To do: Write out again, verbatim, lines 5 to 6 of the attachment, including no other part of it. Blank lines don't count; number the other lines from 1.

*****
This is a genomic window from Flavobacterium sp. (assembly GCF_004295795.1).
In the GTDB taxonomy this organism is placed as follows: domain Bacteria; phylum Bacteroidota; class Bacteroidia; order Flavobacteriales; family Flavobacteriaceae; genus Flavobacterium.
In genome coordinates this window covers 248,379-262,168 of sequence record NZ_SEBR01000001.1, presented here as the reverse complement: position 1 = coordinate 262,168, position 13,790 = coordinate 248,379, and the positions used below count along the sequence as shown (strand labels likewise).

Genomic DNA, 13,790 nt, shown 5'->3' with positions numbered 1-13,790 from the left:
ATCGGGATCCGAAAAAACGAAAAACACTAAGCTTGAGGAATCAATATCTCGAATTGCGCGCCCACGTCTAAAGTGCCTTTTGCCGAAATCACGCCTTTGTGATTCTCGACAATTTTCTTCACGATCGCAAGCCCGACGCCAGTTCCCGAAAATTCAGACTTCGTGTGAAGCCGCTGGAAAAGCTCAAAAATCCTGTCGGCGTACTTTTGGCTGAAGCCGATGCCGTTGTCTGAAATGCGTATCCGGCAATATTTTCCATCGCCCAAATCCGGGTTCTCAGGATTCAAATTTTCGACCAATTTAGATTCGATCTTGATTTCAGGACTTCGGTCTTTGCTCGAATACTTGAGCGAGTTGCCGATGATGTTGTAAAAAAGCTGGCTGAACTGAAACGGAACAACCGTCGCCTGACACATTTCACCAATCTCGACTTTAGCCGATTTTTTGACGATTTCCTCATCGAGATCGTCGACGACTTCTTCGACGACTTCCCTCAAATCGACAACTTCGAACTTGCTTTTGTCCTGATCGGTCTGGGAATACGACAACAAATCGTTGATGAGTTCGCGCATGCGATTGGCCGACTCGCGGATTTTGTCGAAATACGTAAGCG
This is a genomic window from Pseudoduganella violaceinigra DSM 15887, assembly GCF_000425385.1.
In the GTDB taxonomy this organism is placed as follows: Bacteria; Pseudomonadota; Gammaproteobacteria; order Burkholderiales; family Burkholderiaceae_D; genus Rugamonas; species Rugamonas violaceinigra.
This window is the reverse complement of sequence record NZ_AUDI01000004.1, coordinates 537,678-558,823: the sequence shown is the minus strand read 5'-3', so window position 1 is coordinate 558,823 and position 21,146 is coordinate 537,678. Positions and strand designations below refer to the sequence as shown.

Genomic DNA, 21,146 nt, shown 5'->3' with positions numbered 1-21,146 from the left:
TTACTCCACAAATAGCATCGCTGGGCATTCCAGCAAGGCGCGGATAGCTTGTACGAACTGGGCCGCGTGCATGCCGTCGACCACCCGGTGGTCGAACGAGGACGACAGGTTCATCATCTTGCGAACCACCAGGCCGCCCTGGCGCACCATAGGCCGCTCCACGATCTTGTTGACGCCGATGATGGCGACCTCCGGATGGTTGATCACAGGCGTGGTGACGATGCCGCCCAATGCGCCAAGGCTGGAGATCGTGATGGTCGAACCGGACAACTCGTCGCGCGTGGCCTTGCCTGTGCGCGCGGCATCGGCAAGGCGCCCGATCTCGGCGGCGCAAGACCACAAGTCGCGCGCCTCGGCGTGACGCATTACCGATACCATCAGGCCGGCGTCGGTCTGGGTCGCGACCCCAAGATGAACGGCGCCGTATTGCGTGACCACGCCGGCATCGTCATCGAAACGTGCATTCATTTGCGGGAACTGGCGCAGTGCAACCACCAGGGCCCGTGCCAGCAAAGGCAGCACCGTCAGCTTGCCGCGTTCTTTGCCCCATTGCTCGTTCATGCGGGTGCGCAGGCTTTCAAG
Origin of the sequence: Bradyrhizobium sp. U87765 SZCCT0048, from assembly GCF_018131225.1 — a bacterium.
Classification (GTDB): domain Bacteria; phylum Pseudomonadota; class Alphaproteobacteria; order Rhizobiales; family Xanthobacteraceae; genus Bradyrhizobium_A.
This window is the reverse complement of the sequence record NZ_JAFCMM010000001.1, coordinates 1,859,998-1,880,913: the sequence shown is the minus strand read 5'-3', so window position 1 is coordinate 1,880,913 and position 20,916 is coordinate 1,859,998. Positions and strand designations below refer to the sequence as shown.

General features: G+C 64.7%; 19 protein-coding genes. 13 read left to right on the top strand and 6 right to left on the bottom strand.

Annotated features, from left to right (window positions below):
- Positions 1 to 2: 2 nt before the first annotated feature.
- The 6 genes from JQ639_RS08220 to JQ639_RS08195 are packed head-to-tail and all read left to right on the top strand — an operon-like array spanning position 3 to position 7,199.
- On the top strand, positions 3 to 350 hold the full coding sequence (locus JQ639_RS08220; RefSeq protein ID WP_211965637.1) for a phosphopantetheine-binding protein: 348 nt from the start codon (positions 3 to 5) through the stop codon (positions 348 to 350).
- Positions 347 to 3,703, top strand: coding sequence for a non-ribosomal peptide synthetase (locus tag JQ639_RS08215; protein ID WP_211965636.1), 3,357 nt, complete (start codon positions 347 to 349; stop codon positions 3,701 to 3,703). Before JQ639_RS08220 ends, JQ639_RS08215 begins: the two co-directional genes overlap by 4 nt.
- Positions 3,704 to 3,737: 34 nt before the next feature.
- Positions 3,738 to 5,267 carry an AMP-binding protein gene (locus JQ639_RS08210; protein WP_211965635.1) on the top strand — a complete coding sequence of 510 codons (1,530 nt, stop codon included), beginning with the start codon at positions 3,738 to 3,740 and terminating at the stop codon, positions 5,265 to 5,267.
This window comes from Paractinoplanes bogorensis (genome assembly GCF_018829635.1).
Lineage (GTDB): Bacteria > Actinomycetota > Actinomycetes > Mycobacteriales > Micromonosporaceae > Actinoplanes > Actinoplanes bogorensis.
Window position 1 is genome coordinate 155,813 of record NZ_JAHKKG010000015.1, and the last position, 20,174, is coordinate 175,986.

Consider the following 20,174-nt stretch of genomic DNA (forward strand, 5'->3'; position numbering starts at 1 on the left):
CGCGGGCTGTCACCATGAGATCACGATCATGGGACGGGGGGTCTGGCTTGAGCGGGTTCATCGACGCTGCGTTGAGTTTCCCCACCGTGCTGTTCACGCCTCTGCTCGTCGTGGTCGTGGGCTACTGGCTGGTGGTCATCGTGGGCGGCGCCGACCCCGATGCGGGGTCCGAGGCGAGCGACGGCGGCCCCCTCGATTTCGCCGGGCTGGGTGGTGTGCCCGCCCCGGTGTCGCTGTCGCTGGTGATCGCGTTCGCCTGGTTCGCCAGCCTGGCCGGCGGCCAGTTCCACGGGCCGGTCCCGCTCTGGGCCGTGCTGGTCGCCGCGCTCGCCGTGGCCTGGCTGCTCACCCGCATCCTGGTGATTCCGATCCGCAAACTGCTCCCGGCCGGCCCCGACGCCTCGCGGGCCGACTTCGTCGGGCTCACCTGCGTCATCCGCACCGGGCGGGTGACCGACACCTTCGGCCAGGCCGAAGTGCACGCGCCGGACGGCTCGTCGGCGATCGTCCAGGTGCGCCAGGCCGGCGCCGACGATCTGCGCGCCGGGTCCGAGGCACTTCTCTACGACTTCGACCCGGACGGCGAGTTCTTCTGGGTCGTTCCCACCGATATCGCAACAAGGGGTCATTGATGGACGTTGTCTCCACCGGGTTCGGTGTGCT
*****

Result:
ATCGGGATCCGAAAAAACGAAAAACACTAAGCTTGAGGAATCAATATCTCGAATTGCGCGCCCACGTCTAAAGTGCCTTTTGCCGAAATCACGCCTTTGTGATTCTCGACAATTTTCTTCACGATCGCAAGCCCGACGCCAGTTCCCGAAAATTCAGACTTCGTGTGAAGCCGCTGGAAAAGCTCAAAAATCCTGTCGGCGTACTTTTGGCTGAAGCCGATGCCGTTGTCTGAAATGCGTATCCGGCAATATTTTCCATCGCCCAAATCCGGGTTCTCAGGATTCAAATTTTCGACCAATTTAGATTCGATCTTGATTTCAGGACTTCGGTCTTTGCTCGAATACTTGAGCGAGTTGCCGATGATGTTGTAAAAAAGCTGGCTGAACTGAAACGGAACAACCGTCGCCTGACACATTTCACCAATCTCGACTTTAGCCGATTTTTTGACGATTTCCTCATCGAGATCGTCGACGACTTCTTCGACGACTTCCCTCAAATCGACAACTTCGAACTTGCTTTTGTCCTGATCGGTCTGGGAATACGACAACAAATCGTTGATGAGTTCGCGCATGCGATTGGCCGACTCGCGGATTTTGTCGAAATACGTAAGCG
This is a genomic window from Pseudoduganella violaceinigra DSM 15887, assembly GCF_000425385.1.